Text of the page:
KPLC to face competition as Energy regulator licences private power supply company

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Cheap, reliable and adequate power supply are not terms that describe lone power supply provider Kenya Power and lighting Company. As a matter of fact, Kenyans have been outright on this one, giving the company satirical titles describing the company’s mediocrity in services.

Frequent power blackouts, power rationing due to energy inadequacy, inflated power tariffs and incompetent customer care is a Kenyan’s perfect description of the power supply company. Being a monopoly industry, the rage towards the firm is expected being as a result of the company’s struggle to satisfy demand and also laxity on the company’s side due to lack of competition.

Power Hive East Africa might be the saving grace Kenyans have been waiting for after a long plea of a bill to oversee competition in the power supply sector. The technology venture that provides access to productive, affordable and reliable microgrid electricity for millions of rural homes and business around the globe is the first private company in Kenya’s history to receive a utility concession to generate, distribute and sell electricity to the Kenyan public.

The wholly owned subsidiary of US microgrid solutions provider Power hive Inc has began rolling out power operations in Kisii and Nyamira counties in western Kenya, directly to hundreds of rural communities that are beyond the reach of the national grid.

Powerhive was granted the concession as a result of more than two years successfully operating microgrid pilot projects powered by 100% renewable energy in four villages in Kisii, Kenya. The pilot projects serve approximately 1,500 people and have played a critical role in creating new businesses, enabling the use of productive appliances, powering schools, and displacing kerosene and diesel, which emit toxic pollutants.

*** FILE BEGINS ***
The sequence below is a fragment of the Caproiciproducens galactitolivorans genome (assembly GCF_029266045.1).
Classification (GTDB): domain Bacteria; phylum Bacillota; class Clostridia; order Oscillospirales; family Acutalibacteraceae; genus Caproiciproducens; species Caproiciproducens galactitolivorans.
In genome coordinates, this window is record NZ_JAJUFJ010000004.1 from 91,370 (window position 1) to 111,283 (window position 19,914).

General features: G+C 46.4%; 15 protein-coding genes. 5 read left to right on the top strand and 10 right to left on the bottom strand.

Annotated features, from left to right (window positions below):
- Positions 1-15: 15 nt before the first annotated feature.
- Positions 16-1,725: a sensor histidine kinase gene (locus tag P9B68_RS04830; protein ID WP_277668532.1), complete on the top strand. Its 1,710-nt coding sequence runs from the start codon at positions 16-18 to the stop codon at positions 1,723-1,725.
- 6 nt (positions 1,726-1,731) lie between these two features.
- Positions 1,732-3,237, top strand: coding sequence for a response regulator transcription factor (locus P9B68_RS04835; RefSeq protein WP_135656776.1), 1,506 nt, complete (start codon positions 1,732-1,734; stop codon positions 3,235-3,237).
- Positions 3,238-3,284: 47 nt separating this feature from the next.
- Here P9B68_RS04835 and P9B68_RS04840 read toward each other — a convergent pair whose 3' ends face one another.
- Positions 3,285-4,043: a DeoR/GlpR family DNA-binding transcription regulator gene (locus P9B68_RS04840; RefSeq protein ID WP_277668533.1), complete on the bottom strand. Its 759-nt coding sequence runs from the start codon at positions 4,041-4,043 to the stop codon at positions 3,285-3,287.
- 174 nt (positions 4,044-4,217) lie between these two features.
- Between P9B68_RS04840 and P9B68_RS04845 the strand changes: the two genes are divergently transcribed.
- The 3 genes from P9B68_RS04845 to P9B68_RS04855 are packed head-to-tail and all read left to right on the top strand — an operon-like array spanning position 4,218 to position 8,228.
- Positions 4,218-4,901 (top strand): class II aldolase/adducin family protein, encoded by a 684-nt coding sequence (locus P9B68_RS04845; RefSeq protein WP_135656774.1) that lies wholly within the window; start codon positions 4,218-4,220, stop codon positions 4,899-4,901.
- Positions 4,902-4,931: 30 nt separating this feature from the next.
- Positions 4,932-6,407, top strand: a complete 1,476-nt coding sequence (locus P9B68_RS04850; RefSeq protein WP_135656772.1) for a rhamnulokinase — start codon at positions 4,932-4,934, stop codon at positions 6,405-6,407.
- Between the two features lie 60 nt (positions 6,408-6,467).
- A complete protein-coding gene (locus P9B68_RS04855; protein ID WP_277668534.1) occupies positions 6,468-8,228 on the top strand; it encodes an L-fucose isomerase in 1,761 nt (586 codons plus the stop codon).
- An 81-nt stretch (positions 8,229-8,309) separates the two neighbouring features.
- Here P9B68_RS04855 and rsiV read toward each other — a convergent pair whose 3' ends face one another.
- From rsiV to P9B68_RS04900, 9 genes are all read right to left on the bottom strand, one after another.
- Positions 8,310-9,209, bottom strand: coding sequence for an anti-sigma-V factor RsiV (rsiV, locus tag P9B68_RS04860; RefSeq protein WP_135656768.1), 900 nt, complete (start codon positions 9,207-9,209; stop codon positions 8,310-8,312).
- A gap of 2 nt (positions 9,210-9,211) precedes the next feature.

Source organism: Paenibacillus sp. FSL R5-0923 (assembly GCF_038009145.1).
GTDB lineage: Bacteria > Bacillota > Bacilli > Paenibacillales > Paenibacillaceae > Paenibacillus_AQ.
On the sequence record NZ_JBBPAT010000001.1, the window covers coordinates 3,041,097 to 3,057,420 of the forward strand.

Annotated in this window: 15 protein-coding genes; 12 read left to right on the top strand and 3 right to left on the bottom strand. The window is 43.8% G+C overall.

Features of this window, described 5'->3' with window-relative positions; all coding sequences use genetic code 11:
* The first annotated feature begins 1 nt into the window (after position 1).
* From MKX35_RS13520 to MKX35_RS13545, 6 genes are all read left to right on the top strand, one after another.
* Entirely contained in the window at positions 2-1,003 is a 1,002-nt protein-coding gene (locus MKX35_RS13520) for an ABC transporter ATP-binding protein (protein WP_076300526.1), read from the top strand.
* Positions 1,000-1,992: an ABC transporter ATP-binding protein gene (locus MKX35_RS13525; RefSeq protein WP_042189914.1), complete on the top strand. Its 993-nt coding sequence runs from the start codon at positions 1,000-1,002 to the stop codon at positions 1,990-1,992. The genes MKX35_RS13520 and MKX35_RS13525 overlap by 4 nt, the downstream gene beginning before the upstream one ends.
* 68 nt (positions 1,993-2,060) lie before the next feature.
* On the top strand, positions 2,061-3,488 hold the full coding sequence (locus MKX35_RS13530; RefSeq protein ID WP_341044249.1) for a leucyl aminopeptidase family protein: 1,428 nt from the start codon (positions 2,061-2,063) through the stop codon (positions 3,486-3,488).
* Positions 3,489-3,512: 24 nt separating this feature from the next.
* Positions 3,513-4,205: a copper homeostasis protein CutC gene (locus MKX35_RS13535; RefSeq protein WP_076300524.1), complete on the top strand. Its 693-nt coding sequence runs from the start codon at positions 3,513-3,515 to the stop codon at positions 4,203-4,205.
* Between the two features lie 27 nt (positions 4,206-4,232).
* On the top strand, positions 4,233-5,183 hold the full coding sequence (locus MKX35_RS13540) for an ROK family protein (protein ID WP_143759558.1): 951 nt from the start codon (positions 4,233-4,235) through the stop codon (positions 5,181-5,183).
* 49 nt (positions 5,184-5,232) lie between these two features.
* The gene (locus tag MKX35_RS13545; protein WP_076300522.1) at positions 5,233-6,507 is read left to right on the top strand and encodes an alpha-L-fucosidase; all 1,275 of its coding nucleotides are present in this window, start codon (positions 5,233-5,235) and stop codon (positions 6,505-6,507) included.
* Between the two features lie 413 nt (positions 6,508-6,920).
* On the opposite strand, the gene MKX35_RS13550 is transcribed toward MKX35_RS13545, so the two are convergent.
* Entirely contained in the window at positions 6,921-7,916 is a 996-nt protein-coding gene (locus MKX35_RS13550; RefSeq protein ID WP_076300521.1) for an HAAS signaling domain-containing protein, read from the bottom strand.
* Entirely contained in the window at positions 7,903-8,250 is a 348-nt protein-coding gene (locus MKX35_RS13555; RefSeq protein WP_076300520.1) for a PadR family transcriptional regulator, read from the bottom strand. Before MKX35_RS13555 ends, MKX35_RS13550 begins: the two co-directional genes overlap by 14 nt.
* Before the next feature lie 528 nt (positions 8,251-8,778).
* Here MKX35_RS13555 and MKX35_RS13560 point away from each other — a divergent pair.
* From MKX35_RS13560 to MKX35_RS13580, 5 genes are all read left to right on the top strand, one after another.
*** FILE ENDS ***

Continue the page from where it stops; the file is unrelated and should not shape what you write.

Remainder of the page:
The Powerhive permit was granted in recognition of the fact that grid expansion is not always the most economical choice to expand energy access owing to the fact that off-grid alternatives also have a role to play. The Kenya Energy Regulatory Commission has given the go-ahead to reflect the beginning a global transformation in the energy sector.

Historically, governments have pursued rural electrification almost exclusively through major public investments in grid expansion. Through its distributed energy delivery solutions, Powerhive aims to complement such government and utility efforts by focusing on areas that are too costly for grid extension. Powerhive East Africa’s concession, and the resulting deployment of microgrid projects, will set the stage for rapid global expansion and support Kenya’s goal of electrifying 100% of the population by 2030.

The move comes at a time sole energy provider Kengen responsible for the production of 80 per cent of the power consumed in the country is seeking alternative energy sources including geothermal and wind to boost the national grid.

Rural areas being the most affected regions in the country will be the first beneficiaries of the services by Powerhive hence a better economy since citizens from the regions will fully execute their projects and businesses going forward.

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Winfred Kuria
Winfred Kuria is a self-constituted web content writer in charge of Tech News and Events Publicity at Kachwanya.com. She will communicate in the simplest way possible with an aim of changing the world one mind at a time.
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